One of the happy moments for Harriet that evening in Coshocton occurred when a third grader in the audience stood to ask her his second question of the evening:  “Could I give you a hug?”  He rushed down the aisle between the folded chairs and they hugged on stage while Harriet remarked, “This is the best present I could have.” The young boy’s mother later stated that the young man had been reading all day about Harriet Tubman  before coming to the evening presentation.

Freedom is what this country, the United States of America, is all about. It was begun with freedom at its core, and the hopes and dreams of men and women still struggle to maintain that freedom today.  God bless the USA!


Calliope and Monkey Organ Sounds Fill the Air

“The Happiest Music on Earth”  rang out through the streets of Roscoe Village. Strolling down the street, it seemed a carnival like atmosphere but the instruments used were exquisite. The Mid-American Chapter of the Musical Box Society brought about thirty varied automatic and mechanical instruments for the enjoyment of everyone who visited. Some were small hand-cranked music boxes, while others were large trailer size.

A larger music box called “Ruth Organ” was open on both sides, as were many, so you could see the inner workings as well. This was a German made calliope, owned by an enthusiast from Indiana, with carousel horses peeking out at the sides. There was an interesting sign on the open back side, which said Achtung (Attention in German).  Below was a humorous verse using a German like twist and it ended like this: “Relaxen and listenin to die gekneekicken und fusstampen musik.”

One of my favorites was a small monkey organ, or hurdy gurdy,  hand turned by a happy lady in a flowered hat.  Music was fed through the monkey organ on a paper-feed much like the old player pianos, but on a smaller scale.  She kindly gave me a chance to try my hand at being a monkey organ grinder by turning the handle at just the right speed for that particular song, Walkin’ Happy. Still makes me smile!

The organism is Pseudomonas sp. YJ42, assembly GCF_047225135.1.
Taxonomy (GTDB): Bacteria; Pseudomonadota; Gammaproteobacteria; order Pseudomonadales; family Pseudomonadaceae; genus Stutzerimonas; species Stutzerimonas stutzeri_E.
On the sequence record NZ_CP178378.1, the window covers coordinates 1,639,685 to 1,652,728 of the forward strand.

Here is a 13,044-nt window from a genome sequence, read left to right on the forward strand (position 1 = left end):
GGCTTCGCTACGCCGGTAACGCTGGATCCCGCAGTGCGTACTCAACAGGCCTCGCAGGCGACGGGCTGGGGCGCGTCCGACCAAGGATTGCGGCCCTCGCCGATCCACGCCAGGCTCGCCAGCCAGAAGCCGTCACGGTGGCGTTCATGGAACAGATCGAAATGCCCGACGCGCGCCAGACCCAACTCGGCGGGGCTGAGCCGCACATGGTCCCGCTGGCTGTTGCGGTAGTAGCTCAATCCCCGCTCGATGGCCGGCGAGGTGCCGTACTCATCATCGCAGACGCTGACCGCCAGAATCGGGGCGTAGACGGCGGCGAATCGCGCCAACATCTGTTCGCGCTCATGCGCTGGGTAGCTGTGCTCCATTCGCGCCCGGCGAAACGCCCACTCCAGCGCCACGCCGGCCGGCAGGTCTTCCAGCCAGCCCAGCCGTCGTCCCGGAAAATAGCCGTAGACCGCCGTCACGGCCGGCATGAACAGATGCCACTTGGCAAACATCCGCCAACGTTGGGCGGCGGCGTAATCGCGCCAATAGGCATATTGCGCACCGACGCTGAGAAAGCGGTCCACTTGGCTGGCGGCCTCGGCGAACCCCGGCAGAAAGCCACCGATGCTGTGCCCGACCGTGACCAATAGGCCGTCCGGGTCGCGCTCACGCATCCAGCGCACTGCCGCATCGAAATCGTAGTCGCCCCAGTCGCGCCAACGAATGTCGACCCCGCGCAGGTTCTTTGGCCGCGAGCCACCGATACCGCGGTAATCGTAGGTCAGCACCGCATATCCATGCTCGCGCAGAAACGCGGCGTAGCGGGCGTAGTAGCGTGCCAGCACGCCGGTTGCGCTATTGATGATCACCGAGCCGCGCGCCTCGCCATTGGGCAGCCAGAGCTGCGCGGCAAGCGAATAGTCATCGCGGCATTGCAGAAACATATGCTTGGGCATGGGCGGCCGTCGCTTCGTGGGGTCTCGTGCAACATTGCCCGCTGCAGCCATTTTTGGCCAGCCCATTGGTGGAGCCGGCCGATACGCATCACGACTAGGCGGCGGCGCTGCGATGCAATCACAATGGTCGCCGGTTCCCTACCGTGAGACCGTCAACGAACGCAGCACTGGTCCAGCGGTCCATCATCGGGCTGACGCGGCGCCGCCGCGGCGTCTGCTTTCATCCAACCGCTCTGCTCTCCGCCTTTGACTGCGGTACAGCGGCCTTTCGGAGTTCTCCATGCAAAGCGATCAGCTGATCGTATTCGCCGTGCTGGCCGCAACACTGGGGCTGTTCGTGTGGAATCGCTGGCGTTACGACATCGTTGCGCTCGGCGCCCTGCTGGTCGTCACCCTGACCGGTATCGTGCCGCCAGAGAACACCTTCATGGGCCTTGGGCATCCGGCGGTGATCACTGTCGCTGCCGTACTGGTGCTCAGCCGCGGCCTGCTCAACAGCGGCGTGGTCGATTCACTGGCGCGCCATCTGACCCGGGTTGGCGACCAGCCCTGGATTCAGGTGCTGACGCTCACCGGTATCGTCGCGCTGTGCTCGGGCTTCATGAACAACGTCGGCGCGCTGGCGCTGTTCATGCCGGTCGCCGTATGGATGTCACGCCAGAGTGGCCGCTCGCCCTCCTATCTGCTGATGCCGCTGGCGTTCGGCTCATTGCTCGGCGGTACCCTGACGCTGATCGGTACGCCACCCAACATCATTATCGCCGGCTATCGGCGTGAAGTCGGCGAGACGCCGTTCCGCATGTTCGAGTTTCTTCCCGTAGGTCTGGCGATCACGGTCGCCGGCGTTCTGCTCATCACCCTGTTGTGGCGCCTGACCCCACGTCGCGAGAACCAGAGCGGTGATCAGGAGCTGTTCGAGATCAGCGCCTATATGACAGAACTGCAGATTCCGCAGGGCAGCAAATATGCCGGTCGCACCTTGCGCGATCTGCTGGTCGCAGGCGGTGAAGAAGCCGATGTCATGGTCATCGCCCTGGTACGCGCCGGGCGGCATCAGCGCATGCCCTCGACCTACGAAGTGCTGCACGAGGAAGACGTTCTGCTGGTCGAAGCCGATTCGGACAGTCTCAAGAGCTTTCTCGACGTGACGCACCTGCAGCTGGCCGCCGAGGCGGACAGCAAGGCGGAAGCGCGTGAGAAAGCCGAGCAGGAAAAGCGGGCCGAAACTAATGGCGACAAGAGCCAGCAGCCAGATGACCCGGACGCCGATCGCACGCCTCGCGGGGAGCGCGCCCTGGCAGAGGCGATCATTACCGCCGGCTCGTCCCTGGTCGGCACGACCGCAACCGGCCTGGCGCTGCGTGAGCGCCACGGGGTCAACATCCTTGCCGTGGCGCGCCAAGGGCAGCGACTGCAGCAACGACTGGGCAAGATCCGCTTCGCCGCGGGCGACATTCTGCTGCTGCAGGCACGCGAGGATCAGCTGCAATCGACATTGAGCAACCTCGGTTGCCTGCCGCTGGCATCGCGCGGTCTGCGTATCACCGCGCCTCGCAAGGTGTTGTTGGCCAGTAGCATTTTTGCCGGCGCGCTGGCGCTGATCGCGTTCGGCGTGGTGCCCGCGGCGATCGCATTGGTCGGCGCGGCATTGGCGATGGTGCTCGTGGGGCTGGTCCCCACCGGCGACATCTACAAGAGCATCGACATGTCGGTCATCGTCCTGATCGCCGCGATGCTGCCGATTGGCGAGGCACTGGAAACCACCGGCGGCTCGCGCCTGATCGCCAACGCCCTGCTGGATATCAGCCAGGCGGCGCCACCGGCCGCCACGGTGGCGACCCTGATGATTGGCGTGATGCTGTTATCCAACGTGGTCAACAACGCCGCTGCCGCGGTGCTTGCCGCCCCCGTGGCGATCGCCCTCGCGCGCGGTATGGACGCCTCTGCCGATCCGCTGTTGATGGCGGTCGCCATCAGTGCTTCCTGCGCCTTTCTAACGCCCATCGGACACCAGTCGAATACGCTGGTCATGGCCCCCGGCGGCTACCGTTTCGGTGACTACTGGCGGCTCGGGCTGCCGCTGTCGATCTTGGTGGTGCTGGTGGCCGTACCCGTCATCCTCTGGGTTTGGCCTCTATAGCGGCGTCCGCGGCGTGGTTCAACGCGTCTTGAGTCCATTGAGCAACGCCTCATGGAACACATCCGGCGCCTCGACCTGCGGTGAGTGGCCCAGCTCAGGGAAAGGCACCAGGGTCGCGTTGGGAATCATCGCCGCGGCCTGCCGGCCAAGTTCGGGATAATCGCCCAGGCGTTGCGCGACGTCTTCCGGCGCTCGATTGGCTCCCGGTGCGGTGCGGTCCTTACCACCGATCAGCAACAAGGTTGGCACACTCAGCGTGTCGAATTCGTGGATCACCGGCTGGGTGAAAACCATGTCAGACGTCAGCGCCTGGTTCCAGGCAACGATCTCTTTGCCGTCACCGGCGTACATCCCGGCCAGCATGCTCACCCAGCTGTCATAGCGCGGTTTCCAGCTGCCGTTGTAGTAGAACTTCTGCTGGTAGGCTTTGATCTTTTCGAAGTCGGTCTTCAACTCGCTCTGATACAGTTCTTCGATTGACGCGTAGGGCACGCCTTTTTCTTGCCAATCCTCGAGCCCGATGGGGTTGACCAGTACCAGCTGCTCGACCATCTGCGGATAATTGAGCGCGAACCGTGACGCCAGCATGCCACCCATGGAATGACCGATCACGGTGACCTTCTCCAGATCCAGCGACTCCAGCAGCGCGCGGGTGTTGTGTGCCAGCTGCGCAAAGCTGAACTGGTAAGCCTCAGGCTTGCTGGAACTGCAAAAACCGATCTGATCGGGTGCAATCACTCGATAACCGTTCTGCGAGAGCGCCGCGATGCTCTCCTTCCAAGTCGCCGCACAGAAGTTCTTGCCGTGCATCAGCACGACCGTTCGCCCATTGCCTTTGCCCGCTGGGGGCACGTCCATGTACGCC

Many of the participants here at Roscoe Village were planning to attend many more Musical Box Festivals throughout the summer.  Next stop for some was New York or the Monkey Organ Rally in Indiana, and many of them had plans for the the 62nd Annual Meeting in Washington D C this year in August.

Visiting Roscoe Village was Myron Duffield, “The Calliope King of the World.”  Myron performed to a crowd standing in the street from his red circus wagon organ that he built himself.  His plan is to play at every surviving calliope event in the world. This is like a trip back to childhood for him as he grew up hearing the calliopes on the Mississippi riverboats.

Catching my eye at one end of the street, “Rolling Thunder” was one of the larger calliopes there.  It was built in Antwerp, Belgium and across the front it said: “Not Your Father’s Organ”.  In the center there were three accordians, where the bellows moved as well as the keys playing the lively carousel sounds. All of them seemed to have drums as part of their inner workings.